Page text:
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Blanco P.D.,National Patagonian Center Argentinean National Research Council | Colditz R.R.,National Commission for the Knowledge and Use of Biodiversity CONABIO | Lopez Saldana G.,University of Lisbon | Hardtke L.A.,National Patagonian Center Argentinean National Research Council | And 16 more authors.
Remote Sensing of Environment | Year: 2013

Land cover maps at different resolutions and mapping extents contribute to modeling and support decision making processes. Because land cover affects and is affected by climate change, it is listed among the 13 terrestrial essential climate variables. This paper describes the generation of a land cover map for Latin America and the Caribbean (LAC) for the year 2008. It was developed in the framework of the project Latin American Network for Monitoring and Studying of Natural Resources (SERENA), which has been developed within the GOFC-GOLD Latin American network of remote sensing and forest fires (RedLaTIF). The SERENA land cover map for LAC integrates: 1) the local expertise of SERENA network members to generate the training and validation data, 2) a methodology for land cover mapping based on decision trees using MODIS time series, and 3) class membership estimates to account for pixel heterogeneity issues. The discrete SERENA land cover product, derived from class memberships, yields an overall accuracy of 84% and includes an additional layer representing the estimated per-pixel confidence. The study demonstrates in detail the use of class memberships to better estimate the area of scarce classes with a scattered spatial distribution. The land cover map is already available as a printed wall map and will be released in digital format in the near future. The SERENA land cover map was produced with a legend and classification strategy similar to that used by the North American Land Change Monitoring System (NALCMS) to generate a land cover map of the North American continent, that will allow to combine both maps to generate consistent data across America facilitating continental monitoring and modeling. © 2012 Elsevier Inc. Source


Blanco P.D.,National Patagonian Center Argentinean National Research Council | del Valle H.F.,National Patagonian Center Argentinean National Research Council | Bouza P.J.,National Patagonian Center Argentinean National Research Council | Metternicht G.I.,University of New South Wales | Hardtke L.A.,National Patagonian Center Argentinean National Research Council
International Journal of Applied Earth Observation and Geoinformation | Year: 2014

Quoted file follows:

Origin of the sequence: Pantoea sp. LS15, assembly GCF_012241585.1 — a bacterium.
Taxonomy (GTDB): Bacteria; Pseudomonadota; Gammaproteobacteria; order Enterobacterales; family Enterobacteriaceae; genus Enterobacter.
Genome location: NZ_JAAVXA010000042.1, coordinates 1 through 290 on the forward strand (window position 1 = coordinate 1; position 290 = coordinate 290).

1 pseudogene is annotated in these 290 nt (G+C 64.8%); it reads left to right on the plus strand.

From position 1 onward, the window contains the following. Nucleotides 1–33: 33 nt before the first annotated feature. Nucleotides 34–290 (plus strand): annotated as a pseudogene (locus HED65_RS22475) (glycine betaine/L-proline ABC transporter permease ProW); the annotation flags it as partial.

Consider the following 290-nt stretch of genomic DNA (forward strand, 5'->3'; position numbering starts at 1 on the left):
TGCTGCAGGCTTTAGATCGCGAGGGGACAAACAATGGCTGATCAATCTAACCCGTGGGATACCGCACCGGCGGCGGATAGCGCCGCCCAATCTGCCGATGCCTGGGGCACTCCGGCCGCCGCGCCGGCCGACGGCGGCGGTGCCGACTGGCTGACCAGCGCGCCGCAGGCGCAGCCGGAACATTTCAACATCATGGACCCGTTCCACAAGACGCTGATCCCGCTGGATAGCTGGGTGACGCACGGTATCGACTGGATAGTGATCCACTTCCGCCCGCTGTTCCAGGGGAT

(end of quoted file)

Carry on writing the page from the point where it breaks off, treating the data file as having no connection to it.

Ecological sites are the basic entity used in rangeland health assessment. This study evaluates the synergistic use of multi- and hyper-spectral satellite imagery for sub-pixel classification of ecological sites in semiarid rangelands. Hyperion and Landsat enhanced thematic mapper (ETM) data are included in a two-step procedure to mapping ecological sites in Patagonian rangelands of Argentina. Firstly, mixture tuned matched filtering and logistic regression analyses are used for Hyperion data processing to obtain ecological site probability images in the area covered by hyperspectral imagery. Secondly, artificial neural networks are applied to model the relationships between the spectral response patterns of Landsat and the probability images from Hyperion, and used to map ecological sites over the entire study area. Overall classification accuracy was 81% (kappa = 0.77) with relatively high accuracies for all ecological sites demonstrating that their spectral signatures are sufficiently distinct to be detectable. Better accuracies were obtained for shrub steppes with desert pavement (producer's and user's accuracies of 89% and 84%, respectively), and shrub-grass steppes associated to tertiary calcareous outcrops (producer's and user's accuracies of 100% and 86%, respectively), while poorer accuracies resulted for shrub-grass steppes on old alluvial plains (producer's and user's accuracies of 75% and 56%, respectively). Fuzzy maps of ecological sites as presented in this research can provide rangeland managers with a tool to stratify the landscape and organize ecological information for rangeland health assessment and monitoring, prioritizing and selecting appropriate management actions, and promoting the recovery of areas degraded in these environments. © 2013 Elsevier B.V. Source

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